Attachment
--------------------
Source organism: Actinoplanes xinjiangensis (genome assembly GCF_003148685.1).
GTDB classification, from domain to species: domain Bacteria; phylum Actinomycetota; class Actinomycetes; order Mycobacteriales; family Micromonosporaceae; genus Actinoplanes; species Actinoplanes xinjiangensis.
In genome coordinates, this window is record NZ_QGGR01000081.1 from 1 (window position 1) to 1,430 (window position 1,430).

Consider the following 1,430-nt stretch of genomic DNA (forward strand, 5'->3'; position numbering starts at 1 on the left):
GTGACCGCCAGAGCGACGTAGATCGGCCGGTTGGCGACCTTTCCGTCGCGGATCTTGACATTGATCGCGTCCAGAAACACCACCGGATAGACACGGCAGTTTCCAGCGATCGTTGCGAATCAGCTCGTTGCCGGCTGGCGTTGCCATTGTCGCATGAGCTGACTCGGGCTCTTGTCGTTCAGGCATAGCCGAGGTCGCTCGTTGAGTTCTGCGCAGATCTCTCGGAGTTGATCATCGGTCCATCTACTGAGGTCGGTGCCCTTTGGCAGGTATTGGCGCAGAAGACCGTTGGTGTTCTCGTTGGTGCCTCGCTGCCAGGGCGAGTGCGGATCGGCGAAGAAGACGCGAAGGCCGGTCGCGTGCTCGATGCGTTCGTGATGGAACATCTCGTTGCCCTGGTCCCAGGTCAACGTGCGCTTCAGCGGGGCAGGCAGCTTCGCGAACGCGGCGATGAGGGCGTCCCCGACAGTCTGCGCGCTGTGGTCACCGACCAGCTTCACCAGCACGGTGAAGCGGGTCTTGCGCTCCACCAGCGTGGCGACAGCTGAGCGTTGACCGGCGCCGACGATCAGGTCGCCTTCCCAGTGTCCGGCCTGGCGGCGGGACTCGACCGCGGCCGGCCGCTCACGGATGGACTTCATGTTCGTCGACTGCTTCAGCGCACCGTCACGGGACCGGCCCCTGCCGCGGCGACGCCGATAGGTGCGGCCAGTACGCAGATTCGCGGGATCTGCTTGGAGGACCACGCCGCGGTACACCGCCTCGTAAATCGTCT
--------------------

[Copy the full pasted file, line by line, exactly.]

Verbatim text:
Source organism: Actinoplanes xinjiangensis (genome assembly GCF_003148685.1).
GTDB classification, from domain to species: domain Bacteria; phylum Actinomycetota; class Actinomycetes; order Mycobacteriales; family Micromonosporaceae; genus Actinoplanes; species Actinoplanes xinjiangensis.
In genome coordinates, this window is record NZ_QGGR01000081.1 from 1 (window position 1) to 1,430 (window position 1,430).

Consider the following 1,430-nt stretch of genomic DNA (forward strand, 5'->3'; position numbering starts at 1 on the left):
GTGACCGCCAGAGCGACGTAGATCGGCCGGTTGGCGACCTTTCCGTCGCGGATCTTGACATTGATCGCGTCCAGAAACACCACCGGATAGACACGGCAGTTTCCAGCGATCGTTGCGAATCAGCTCGTTGCCGGCTGGCGTTGCCATTGTCGCATGAGCTGACTCGGGCTCTTGTCGTTCAGGCATAGCCGAGGTCGCTCGTTGAGTTCTGCGCAGATCTCTCGGAGTTGATCATCGGTCCATCTACTGAGGTCGGTGCCCTTTGGCAGGTATTGGCGCAGAAGACCGTTGGTGTTCTCGTTGGTGCCTCGCTGCCAGGGCGAGTGCGGATCGGCGAAGAAGACGCGAAGGCCGGTCGCGTGCTCGATGCGTTCGTGATGGAACATCTCGTTGCCCTGGTCCCAGGTCAACGTGCGCTTCAGCGGGGCAGGCAGCTTCGCGAACGCGGCGATGAGGGCGTCCCCGACAGTCTGCGCGCTGTGGTCACCGACCAGCTTCACCAGCACGGTGAAGCGGGTCTTGCGCTCCACCAGCGTGGCGACAGCTGAGCGTTGACCGGCGCCGACGATCAGGTCGCCTTCCCAGTGTCCGGCCTGGCGGCGGGACTCGACCGCGGCCGGCCGCTCACGGATGGACTTCATGTTCGTCGACTGCTTCAGCGCACCGTCACGGGACCGGCCCCTGCCGCGGCGACGCCGATAGGTGCGGCCAGTACGCAGATTCGCGGGATCTGCTTGGAGGACCACGCCGCGGTACACCGCCTCGTAAATCGTCT